1. Tonio, who would want to pay for the sevices provided by justice companies if the services were the same now provided by the state in its WOD? Would you?

            Let’s concede that some folks would pay for such services. But let us also cede that most would not. Yeah, in theory there could be a conflict. After a few employees of the justice companies who provided WOD services got a belly full of buckshot, such companies would collapse.

            I would gladly trade the lives of such cowardly losers in exchange for ending the state’s monopoly and its WOD.

            1. Anybody can SPECULATE as to what problems might ensue if the state’s monopoly on the administration of justice was shattered; nobody has to speculate as to the damages caused by such a monopoly. Said damages are REAL.

  8. Why do you always blame our heroic boys in blue, the noble defenders of all that is good in society?

    I mean, 18 months is almost like yesterday. They had a warrant!!! The Kitchels should just suck it up and be proud of their $3,000 contribution to keeping the streets safe from people who lived in the same house a mere year and a half ago.

  9. “The Kitchels say when they asked the city to compensate them for the damage, they were declined. The city explained that “the warrant was authorized and valid,” and that “MPD officers determined there was sufficient probable cause were following orders.”

    Tah- daaaaaaah!

    *clicks heels, salutes*

  10. The Kitchels should be thankful they were able to stop the raid before MPDC could sieze their property. Otherwise, they might be reinbursed for the damage to their property from the proceeds of the forfeiture of their property. Or something like that.

  11. Please submit all claims to Information Retrieval. You claim will be reviewed in 3-30 years.

    1. So my husband will be returned to me shortly, no?

      1. With an invoice for his unfortunately disabling interrogation.

        1. Here’s your receipt.

          And here’s my receipt for your receipt.

  12. The Kitchels have no one to blame but themselves. They did business with some very shady characters to come into possession of the house. You lay down with dogs, you get fleas.

    1. Especially if you sleep in there beds.

  13. Did they fill out a 27B/6?

  14. Serious question – what if the police discovered something illegal when they busted down the door? Since there was “sufficient probable cause” to enter the house, could the owners be criminally charged?

    1. IANAL, but my understanding is that the warrant, if properly executed, simply allows the police to search a given property. So, yes, the residents of the house could be charged with anything the cops found, or “found.”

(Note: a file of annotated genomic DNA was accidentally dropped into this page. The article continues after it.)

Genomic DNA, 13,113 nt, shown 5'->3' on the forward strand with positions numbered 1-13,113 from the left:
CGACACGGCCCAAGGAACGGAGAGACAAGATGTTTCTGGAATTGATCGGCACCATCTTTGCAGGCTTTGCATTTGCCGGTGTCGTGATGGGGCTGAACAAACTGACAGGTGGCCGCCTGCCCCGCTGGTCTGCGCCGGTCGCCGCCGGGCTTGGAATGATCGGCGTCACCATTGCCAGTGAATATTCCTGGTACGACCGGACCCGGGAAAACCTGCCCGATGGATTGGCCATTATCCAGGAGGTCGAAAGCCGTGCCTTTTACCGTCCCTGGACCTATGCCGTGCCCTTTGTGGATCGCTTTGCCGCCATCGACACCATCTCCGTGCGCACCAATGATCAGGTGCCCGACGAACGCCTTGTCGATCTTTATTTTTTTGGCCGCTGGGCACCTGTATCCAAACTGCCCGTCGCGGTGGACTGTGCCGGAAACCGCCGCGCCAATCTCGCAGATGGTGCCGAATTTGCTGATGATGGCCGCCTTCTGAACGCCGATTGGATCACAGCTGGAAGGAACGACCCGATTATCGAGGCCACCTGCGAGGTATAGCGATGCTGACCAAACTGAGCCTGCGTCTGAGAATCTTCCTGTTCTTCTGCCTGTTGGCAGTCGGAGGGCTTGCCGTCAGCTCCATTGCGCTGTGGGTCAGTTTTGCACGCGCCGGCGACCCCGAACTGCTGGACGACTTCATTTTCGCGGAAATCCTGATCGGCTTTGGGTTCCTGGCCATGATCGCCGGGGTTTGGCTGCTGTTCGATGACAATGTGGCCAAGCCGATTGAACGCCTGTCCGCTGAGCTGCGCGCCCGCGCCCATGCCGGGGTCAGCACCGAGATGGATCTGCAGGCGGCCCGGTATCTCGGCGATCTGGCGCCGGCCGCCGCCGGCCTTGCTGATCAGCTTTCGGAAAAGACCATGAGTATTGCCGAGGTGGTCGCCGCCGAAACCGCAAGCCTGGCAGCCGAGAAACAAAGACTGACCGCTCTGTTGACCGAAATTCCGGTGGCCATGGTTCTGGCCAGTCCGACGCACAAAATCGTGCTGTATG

15. Radley: good reporting, as usual. Also, a total bummer of an article, also as usual.

    What is the single best organization fighting abuses like this? ACLU?

  16. I suspect that now that the Kitchels’ story has hit the media, they’ll eventually be compensated. But it makes you wonder how many times this sort of thing happens in less affluent parts of the city, where residents are less likely to have their stories covered by the local news.

    Then again if it’s a less affluent part of the city it would probably be less than $3k of damage, so less of a big deal.

  17. How can a warrant be valid if it’s not the suspects residence? They basically would have to have given the judge incorrect information thereby invalidating the warrant.

  18. Shakes head…..

    Radley – you went and ruined an otherwise fine afternoon.

    So – In my naive reading of the Constitution, the cops only get to SEARCH property when they get a warrant. Where does it say they get to DESTROY property?

  19. Being a cop means never having to say you’re sorry. It’s what the New Professionalism is all about.

  20. Radley makes little children cry every day by telling the truth… And I love it.

  21. What a minute… they got the address from the suspect’s mother? She gave them the address of a house she sold 18 months earlier? Or did they wait 18 months before the conducted the raid?

  22. I never did like that city.

  23. Your the best, Radley. Uncontroversial here by nature. The one blogger everyone accepts.

    Your work is beyond excellent. Keep up your standard (as if some retarded h&r comment mattered). You will always be the unheralded herald. ‘Cause, Hero is unheroic. You’ll be the honest upholder of honesty anyone would want on his/her team.

    best from jest

  24. The Kitchels say when they asked the city to compensate them for the damage, they were declined

    Don’t ask the perps, ask the court to force the perps to pay for the damage. Duh.


    1. Physical property damage, violation of Rights, Retaliation . Going to Court is easier said than done. I am in a US District Court as a Pro Se now suing a whole slew of defendants . See 5:09-cv-02059 VAP (AGR)

  25. News has amazed me. Undoubtedly war with drugs is necessary, but while this incident becomes property of the public the government will indemnify a loss for the mistake